Performance reviews, employee appraisals or staff evaluations – whatever your company calls them, meeting regularly to review the performance of your team is essential to keeping them engaged, motivated and productive.
However, the Covid-19 pandemic and the resulting shift to remote or hybrid working for many businesses presents unique challenges when it comes to conducting performance reviews. According to the Office for Nation Statistics, in February 2022, 42% of employees said they planned to spend most of their working hours at home.
With so much reliance on technology for communication, it is arguably more important than ever to communicate effectively with your employees to manage performance expectations.
In this guide, we’ll give you some tips for conducting virtual performance reviews with your workforce.
Show your face
Ideally, reviews should be conducted via video call, rather than a phone conversation. This can give managers an opportunity to maintain eye contact and read facial expressions during the appraisal process, providing insight into the employee’s reactions and engagement. So, turn that camera on if you can.
Allow some time for small talk
While flexible working has positive effects on wellbeing, according to Microsoft’s New Future of Work Report, working remotely can leave many people feeling socially isolated, guilty and feeling like they need to overcompensate at work.
It’s possible your employee may be anxious going into their review, unsure of how their performance is perceived without a visible presence in the office. Set aside some time at the start of the meeting for non-work-related chit-chat. It’ll put them at ease and set a precedence for comfortable, open, and honest conversation.
Ask for 360-degree feedback from colleagues
If you’re often physically separated from your employees, judging their performance and productivity can be challenging. To get the whole picture, ask for feedback from your employee’s peers – ideally those they work closely with on regular basis. So-called ‘360-degree feedback’, this can offer line managers a wide-ranging perspective and help to make performance evaluation more objective.
Be sensitive and empathetic
Workers have gone through tough times, both at home and at work, over the last few years. A global pandemic, an on-going war in Europe and now a cost-of-living crisis has left many people anxious, affecting their productivity at work.
While it’s always important to make sure your employees are doing their jobs, you may wish to take these factors into consideration if your employee is struggling in their role. Be understanding and open to hearing about any challenges your employee may have faced since their last appraisal.
People communicate without saying a word. During an in-person conversation, the brain focuses partly on the words being spoken, but also on dozens of non-verbal cues, such as body language, hand gestures and eye contact. These cues help paint a holistic picture of what is being conveyed.
Without these cues, it can be difficult to process information – there’s a literal barrier between you and your employee and it’s harder for them to interpret your words and their intent.
When communicating via video call, it’s important to be overly communicative, explain your points thoroughly and ask your employee if they’ve fully understood what you’ve said. In return, listen carefully to what your employee communicates to you and relay what they’ve said back to them to verify your understanding.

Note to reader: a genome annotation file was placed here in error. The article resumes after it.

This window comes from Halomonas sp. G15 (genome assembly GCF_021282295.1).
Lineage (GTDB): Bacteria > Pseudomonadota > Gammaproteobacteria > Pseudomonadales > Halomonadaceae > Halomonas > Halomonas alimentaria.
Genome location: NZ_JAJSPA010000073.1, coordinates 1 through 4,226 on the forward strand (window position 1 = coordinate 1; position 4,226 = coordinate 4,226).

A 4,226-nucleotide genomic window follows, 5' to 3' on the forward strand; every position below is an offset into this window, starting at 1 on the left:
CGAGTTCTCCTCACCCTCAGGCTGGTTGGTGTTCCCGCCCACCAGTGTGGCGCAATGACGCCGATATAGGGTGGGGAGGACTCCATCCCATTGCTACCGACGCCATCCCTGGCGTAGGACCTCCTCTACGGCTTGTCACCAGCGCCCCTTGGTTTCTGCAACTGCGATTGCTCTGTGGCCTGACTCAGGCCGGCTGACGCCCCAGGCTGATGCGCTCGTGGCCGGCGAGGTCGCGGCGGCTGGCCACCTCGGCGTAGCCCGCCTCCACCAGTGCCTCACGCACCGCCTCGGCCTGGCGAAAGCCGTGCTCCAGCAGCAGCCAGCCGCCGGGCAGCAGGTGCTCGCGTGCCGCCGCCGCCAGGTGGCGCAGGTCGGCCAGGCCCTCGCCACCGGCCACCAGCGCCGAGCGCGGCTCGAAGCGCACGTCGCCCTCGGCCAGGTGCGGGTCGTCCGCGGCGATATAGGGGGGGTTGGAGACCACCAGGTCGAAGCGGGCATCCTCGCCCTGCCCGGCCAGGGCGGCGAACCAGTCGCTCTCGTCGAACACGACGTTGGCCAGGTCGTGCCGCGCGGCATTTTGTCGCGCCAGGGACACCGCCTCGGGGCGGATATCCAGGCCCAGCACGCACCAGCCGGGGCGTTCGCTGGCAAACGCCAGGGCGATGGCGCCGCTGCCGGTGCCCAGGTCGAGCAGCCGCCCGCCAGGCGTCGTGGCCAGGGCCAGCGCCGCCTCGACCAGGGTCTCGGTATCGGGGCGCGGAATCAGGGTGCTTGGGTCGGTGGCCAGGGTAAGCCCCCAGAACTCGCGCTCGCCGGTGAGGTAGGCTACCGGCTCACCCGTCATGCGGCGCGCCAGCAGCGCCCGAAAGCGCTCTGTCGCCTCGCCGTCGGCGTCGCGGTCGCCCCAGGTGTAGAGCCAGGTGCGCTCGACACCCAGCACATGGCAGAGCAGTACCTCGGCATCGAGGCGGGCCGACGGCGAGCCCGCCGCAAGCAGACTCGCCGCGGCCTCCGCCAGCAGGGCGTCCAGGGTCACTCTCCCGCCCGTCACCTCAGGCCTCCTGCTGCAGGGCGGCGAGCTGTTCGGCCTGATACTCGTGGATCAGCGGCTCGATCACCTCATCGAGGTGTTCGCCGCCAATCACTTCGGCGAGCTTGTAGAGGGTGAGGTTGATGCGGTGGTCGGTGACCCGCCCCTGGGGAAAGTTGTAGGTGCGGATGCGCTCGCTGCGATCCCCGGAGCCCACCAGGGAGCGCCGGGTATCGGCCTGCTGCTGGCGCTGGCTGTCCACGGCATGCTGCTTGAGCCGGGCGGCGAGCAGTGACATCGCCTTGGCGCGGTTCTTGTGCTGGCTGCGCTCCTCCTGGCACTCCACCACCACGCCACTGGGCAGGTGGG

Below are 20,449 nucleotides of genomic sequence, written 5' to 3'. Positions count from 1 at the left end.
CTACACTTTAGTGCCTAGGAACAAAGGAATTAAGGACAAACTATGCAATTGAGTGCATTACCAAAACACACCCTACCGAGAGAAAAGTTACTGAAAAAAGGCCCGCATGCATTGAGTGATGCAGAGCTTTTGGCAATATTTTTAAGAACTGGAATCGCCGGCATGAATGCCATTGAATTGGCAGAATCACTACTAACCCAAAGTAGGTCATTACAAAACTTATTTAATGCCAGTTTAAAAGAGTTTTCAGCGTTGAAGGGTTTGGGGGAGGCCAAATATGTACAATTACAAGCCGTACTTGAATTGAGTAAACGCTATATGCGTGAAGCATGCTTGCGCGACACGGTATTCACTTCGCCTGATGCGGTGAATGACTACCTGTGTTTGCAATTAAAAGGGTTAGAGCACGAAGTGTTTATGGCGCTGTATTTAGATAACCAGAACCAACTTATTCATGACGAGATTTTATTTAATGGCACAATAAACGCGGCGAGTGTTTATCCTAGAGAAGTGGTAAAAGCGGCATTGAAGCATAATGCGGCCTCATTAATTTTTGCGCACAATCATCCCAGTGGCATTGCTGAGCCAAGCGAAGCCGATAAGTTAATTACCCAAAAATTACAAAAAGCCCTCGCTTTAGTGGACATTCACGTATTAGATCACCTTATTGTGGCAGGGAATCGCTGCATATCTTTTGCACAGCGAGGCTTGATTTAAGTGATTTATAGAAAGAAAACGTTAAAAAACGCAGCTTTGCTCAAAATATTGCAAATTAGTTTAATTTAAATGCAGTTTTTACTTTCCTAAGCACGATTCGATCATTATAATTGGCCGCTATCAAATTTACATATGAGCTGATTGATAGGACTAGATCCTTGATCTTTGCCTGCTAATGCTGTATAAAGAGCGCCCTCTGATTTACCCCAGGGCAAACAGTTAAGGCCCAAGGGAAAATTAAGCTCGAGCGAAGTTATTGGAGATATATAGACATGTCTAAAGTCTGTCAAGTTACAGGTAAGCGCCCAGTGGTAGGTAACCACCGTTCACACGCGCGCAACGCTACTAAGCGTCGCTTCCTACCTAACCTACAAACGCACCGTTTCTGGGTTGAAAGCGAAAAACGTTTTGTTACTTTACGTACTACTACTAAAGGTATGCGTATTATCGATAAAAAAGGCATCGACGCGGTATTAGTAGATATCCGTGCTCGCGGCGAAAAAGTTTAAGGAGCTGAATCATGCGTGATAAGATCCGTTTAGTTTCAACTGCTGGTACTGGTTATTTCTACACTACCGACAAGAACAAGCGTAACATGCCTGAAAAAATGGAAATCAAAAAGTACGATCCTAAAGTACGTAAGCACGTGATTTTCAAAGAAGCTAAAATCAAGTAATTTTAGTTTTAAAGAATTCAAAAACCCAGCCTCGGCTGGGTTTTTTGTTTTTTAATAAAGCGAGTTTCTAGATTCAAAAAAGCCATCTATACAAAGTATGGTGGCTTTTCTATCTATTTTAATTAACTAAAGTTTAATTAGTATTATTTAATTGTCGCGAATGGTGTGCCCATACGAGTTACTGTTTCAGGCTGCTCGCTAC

Build in breaks
The last few years has seen many new terms enter our vocabularies – ‘furlough, self-isolate and Test and Trace’ to name a few – but have you heard of ‘Zoom fatigue’? Zoom fatigue is a unique kind of exhaustion that comes from communicating almost entirely by video call.
Gianpiero Petriglieri, an associate professor at the graduate business school Insead, explains:
“Being on a video call requires more focus than a face-to-face chat. Video chats mean we need to work harder to process non-verbal cues like facial expressions, the tone and pitch of the voice, and body language; paying more attention to these consumes a lot of energy.”
If the performance review is going to last for more than one hour, consider allowing time for a quick break midway, so you can both have some respite from the screen.
Manage performance year-round
Performance management is an ongoing process. It doesn’t start and end with yearly performance reviews. As remote and hybrid working becomes commonplace for many businesses, checking in regularly is really important. Conducting regular 1-on-1 catch up meetings with your team members can be a great way to increase motivation, engagement, and productivity.
If you’re looking for other ways to keep your staff engaged, you may want to look at the employee benefits you offer.
Providing a good benefits package that motivates employees whilst being cost effective to the business can be good way of promoting your company culture and values, which is arguably even more crucial to convey when employees work remotely.
Death in service insurance could offer several benefits to both employers and employees. Also known as ‘group life insurance’, death in service insurance is designed to pay out a lump sum to an employee’s loved ones should the worst happen to them.
A death in service insurance policy covers employees at no cost to them and may offer them peace of mind by ensuring their loved ones will receive financial help in the event of their passing. It is a low-cost way of providing a highly desirable benefit for your employees, which shows you care about your staff and their loved ones.
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